It’s early and quiet here, barely the birds are chirping yet. No one moves about the house, not even my Doodle dog. To the east, the sun is rising in painted chalk colors of corals and pinks against the blues of aqua. A pine branch brushes against my office window pane, startling me. Ooooh, I see the faint fluttering of robin wings! Suddenly, they take a flight to the right, gathering twigs of nearby trees. I’m in a room with the perfect view!
Such a sight reminded me of a long-ago spring when my children were young. They’d go off to school before I washed dishes at a green pepper sink beneath my kitchen window. To the left was a wooden door made of eight panes of glass. It led to a lovely covered patio where given the chance, I read a chapter from a cloth-covered book, sipped crushed iced tea or snuck a nap before the kids awakened me.
Under the covered patio sat a natural rattan chair next to a potted plant of bright red geraniums. Such a contrast the two colors were, the beige of the chair next to the radiant red of blazing flowers. It looked like a picture from, Better Homes and Gardens. I used to tender the plant like another child, carefully watering it while plucking curled leaves from thriving ones, afraid they’d suck precious life away from the others.
One morning, two robins flew back and forth between the blue of the sky and my precious red geranium. They carried twigs and bits of cloth between their beaks. Building a nest, I surmised. What to do? If I did not interfere, my treasured plant might die…if I did, where would their featherless babies be born?
Motherly instincts gave in, allowing the birds to continue. Before long, I tip-toed to the nest nearly every day, discovering yet another egg of robin blue safe within its refuge of brown twigs, twine, and mud. Occasionally, I’d catch the mother sitting there, looking at me as if to say, “Who are YOU?” In the beginning, she flew away. In the end, she let me stay.
It wasn’t long before I heard the squawking of baby chicks from my window screen. Both Mother and Father robins took turns feeding their naked newborns who were barely able to lift bald heads or stretch wrinkled necks. When not pecking for worms, Mother Bird sat on top, keeping her featherless young perfectly warm.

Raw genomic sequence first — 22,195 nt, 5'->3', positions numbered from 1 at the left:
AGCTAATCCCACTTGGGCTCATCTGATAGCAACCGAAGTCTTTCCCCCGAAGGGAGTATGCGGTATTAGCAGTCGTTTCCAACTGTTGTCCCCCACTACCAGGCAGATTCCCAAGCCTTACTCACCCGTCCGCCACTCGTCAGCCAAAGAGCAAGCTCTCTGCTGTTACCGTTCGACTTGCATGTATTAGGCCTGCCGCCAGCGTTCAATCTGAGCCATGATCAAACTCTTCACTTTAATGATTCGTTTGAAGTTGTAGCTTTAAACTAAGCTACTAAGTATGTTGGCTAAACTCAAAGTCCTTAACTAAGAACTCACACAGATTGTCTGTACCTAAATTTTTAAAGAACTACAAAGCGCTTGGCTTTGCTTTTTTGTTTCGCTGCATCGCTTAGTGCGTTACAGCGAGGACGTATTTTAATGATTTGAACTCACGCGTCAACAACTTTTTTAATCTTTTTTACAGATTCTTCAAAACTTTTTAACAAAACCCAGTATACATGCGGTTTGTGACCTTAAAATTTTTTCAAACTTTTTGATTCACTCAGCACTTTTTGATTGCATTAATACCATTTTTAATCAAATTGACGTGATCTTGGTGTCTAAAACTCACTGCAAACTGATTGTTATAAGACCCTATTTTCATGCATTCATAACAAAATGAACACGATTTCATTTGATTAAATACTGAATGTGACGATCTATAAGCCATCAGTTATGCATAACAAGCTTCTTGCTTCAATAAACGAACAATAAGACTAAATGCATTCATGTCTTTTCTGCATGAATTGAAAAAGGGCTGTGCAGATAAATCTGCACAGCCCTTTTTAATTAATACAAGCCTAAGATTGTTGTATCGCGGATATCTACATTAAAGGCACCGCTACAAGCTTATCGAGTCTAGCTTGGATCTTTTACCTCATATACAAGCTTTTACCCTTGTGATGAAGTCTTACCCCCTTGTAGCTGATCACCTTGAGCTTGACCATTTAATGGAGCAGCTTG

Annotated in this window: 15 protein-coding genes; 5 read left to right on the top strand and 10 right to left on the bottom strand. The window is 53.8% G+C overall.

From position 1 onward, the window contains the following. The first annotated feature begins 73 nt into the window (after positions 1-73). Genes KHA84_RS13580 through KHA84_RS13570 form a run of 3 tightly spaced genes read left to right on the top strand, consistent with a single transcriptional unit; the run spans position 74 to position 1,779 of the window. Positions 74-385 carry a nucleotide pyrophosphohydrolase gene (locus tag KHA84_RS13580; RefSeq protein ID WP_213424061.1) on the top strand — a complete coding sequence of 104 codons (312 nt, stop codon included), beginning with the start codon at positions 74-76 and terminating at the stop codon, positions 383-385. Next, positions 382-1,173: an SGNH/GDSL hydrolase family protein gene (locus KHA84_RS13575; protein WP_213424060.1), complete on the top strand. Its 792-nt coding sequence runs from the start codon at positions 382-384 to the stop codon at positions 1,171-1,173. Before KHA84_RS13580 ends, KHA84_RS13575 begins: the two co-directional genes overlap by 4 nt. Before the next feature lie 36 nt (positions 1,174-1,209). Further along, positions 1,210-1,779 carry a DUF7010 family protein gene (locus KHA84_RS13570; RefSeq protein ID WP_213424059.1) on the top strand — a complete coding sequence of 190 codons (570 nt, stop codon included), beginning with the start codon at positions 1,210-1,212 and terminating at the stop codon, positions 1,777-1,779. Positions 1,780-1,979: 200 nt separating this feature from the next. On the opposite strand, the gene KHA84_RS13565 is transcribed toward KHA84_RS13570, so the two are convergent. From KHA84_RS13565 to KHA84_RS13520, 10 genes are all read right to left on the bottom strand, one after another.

The babies grew quickly with luck on my side! Nature hadn’t taught them to fear me. I used to visit them often, stopping by to say, “Hello,” or to tell them of my day. I even coddled soft feathers with a tip of my finger after their mother flew away. The Wildlife Rescue Center had told me it’s a “Myth” that birds can smell. I brought them no harm and was careful in every way. Soon, I found myself attached to the growing balls of feathered fluff. They were miracles to me, teaching me wonders never found in a book.
Eventually, the day came when Mother Bird taught her babies how to fly and leave their nest. I saw them from my window. Yes, I had a room with the perfect view. One by one, each feathered friend stepped on the edge of my geranium plant, using it as a perch. Flapping golden wings lit by the sun, in winds that only God can kiss, they fought to stay in the air. Some fell slightly before floating back up like miniature biscuit colored balloons. Up, up, up into the sky. Squinting, I saw patches of orange-red breasts flying toward heaven. Wistfully, I waved, “Good-bye.”
Turning to save what was left of red flowers and yellow leaves, I saw one last little bird perched, afraid to take the plunge. I couldn’t take my eyes off him, wanting him to stay, yet knowing he too, must leave the nest. In the distance, his family called to him. It was as if they cheered him on. “Come’on, you can do it, we’re here waiting for you!” With that, he flapped his wings fast and hard, jumping off into the unknown while I cried my eyes out.
The next spring I purchased another geranium plant, hoping again to have a room with the perfect view…..
*Photography courtesy of Google Chrome